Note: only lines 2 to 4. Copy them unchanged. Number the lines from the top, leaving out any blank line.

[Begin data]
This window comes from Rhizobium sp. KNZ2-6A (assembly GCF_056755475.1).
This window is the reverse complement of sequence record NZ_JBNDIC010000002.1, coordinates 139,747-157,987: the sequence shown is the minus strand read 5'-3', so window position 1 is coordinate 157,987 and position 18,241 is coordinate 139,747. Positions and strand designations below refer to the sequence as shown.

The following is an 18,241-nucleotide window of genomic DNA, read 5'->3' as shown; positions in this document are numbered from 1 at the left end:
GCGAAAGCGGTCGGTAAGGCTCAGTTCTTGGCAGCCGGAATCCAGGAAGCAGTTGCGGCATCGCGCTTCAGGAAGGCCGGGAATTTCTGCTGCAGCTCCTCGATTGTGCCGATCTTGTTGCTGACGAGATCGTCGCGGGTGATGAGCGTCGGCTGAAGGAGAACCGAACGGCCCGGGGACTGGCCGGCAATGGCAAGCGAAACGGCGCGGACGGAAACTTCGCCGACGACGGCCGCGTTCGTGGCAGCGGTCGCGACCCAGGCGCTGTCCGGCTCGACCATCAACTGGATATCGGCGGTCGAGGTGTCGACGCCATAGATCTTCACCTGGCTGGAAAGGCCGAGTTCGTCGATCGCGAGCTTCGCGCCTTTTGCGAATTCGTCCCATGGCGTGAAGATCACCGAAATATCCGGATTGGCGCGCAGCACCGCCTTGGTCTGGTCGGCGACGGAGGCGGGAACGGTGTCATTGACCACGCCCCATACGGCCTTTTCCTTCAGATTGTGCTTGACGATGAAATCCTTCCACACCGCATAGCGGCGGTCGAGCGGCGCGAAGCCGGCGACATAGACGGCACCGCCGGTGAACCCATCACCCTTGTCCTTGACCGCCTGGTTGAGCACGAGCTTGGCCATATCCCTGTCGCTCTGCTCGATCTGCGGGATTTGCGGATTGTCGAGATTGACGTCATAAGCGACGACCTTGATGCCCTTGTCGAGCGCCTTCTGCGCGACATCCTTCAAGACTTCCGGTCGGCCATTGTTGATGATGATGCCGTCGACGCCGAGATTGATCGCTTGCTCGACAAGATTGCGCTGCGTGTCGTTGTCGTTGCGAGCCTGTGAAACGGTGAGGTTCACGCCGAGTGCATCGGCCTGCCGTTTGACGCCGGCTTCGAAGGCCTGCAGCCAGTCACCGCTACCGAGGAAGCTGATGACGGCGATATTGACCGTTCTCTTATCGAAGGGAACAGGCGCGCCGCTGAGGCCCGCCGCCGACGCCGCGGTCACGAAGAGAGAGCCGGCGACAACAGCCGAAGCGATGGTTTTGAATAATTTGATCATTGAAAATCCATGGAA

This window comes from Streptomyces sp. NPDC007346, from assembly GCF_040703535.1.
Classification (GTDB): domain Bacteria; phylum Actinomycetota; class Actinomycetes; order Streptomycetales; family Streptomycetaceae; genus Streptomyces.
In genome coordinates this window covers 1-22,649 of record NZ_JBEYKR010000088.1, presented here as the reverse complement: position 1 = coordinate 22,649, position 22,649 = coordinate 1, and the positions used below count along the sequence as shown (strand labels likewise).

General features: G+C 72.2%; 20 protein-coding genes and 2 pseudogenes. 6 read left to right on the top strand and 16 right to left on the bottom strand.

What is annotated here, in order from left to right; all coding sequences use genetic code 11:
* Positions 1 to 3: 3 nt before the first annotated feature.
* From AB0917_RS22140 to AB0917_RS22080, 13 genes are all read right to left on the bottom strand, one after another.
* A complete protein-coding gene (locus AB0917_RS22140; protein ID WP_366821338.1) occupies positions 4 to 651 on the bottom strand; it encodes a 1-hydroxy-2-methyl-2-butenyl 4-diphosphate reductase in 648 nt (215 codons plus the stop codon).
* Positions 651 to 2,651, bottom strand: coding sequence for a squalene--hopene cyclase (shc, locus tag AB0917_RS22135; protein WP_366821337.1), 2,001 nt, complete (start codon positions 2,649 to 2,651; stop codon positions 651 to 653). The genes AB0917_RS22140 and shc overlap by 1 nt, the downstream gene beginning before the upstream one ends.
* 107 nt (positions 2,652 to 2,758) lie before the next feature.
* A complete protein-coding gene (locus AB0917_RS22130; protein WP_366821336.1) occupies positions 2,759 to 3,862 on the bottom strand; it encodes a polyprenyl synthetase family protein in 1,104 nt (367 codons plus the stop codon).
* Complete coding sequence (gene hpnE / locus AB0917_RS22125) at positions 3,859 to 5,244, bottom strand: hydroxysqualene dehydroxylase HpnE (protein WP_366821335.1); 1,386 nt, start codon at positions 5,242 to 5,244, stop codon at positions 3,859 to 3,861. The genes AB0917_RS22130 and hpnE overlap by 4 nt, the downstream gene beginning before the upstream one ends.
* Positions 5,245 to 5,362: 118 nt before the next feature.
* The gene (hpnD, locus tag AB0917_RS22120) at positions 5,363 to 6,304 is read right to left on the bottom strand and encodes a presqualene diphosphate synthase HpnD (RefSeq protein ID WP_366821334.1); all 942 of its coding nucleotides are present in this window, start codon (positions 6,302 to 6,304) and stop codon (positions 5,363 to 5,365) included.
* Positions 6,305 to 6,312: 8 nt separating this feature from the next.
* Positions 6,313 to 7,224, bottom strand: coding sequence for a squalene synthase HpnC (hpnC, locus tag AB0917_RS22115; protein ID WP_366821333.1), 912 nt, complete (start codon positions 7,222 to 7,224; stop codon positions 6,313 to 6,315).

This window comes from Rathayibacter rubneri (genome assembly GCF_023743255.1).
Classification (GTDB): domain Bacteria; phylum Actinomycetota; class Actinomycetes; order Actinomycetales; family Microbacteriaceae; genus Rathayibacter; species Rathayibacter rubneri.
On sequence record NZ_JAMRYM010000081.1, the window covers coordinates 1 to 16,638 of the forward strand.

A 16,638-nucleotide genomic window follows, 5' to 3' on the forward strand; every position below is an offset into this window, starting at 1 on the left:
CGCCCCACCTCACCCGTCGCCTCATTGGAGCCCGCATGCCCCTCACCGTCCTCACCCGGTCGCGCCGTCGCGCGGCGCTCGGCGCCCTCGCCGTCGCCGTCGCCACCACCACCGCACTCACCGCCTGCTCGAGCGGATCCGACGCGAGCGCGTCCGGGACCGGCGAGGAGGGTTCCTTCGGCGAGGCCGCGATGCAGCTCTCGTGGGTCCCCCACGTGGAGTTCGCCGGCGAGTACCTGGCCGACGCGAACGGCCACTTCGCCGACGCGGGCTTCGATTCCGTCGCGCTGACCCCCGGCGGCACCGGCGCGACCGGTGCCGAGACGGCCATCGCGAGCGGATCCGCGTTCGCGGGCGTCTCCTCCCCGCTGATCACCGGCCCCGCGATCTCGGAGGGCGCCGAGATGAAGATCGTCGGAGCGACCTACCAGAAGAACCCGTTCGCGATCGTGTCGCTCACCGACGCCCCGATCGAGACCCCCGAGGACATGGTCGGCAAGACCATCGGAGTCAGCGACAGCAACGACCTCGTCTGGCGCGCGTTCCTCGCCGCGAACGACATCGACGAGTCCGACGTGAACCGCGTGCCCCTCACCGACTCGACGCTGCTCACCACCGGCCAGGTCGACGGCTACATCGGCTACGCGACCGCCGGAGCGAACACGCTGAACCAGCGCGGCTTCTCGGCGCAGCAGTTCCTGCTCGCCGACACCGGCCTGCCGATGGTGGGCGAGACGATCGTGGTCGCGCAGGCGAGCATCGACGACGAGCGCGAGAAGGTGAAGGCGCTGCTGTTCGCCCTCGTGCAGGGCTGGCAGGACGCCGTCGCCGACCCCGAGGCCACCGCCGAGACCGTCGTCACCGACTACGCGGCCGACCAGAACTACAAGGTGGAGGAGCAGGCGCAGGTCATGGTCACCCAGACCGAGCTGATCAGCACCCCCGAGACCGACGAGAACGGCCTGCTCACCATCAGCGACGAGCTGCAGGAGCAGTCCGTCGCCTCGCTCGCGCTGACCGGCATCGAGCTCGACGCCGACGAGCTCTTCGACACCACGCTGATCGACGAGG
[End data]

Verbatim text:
This window is the reverse complement of sequence record NZ_JBNDIC010000002.1, coordinates 139,747-157,987: the sequence shown is the minus strand read 5'-3', so window position 1 is coordinate 157,987 and position 18,241 is coordinate 139,747. Positions and strand designations below refer to the sequence as shown.

The following is an 18,241-nucleotide window of genomic DNA, read 5'->3' as shown; positions in this document are numbered from 1 at the left end:
GCGAAAGCGGTCGGTAAGGCTCAGTTCTTGGCAGCCGGAATCCAGGAAGCAGTTGCGGCATCGCGCTTCAGGAAGGCCGGGAATTTCTGCTGCAGCTCCTCGATTGTGCCGATCTTGTTGCTGACGAGATCGTCGCGGGTGATGAGCGTCGGCTGAAGGAGAACCGAACGGCCCGGGGACTGGCCGGCAATGGCAAGCGAAACGGCGCGGACGGAAACTTCGCCGACGACGGCCGCGTTCGTGGCAGCGGTCGCGACCCAGGCGCTGTCCGGCTCGACCATCAACTGGATATCGGCGGTCGAGGTGTCGACGCCATAGATCTTCACCTGGCTGGAAAGGCCGAGTTCGTCGATCGCGAGCTTCGCGCCTTTTGCGAATTCGTCCCATGGCGTGAAGATCACCGAAATATCCGGATTGGCGCGCAGCACCGCCTTGGTCTGGTCGGCGACGGAGGCGGGAACGGTGTCATTGACCACGCCCCATACGGCCTTTTCCTTCAGATTGTGCTTGACGATGAAATCCTTCCACACCGCATAGCGGCGGTCGAGCGGCGCGAAGCCGGCGACATAGACGGCACCGCCGGTGAACCCATCACCCTTGTCCTTGACCGCCTGGTTGAGCACGAGCTTGGCCATATCCCTGTCGCTCTGCTCGATCTGCGGGATTTGCGGATTGTCGAGATTGACGTCATAAGCGACGACCTTGATGCCCTTGTCGAGCGCCTTCTGCGCGACATCCTTCAAGACTTCCGGTCGGCCATTGTTGATGATGATGCCGTCGACGCCGAGATTGATCGCTTGCTCGACAAGATTGCGCTGCGTGTCGTTGTCGTTGCGAGCCTGTGAAACGGTGAGGTTCACGCCGAGTGCATCGGCCTGCCGTTTGACGCCGGCTTCGAAGGCCTGCAGCCAGTCACCGCTACCGAGGAAGCTGATGACGGCGATATTGACCGTTCTCTTATCGAAGGGAACAGGCGCGCCGCTGAGGCCCGCCGCCGACGCCGCGGTCACGAAGAGAGAGCCGGCGACAACAGCCGAAGCGATGGTTTTGAATAATTTGATCATTGAAAATCCATGGAA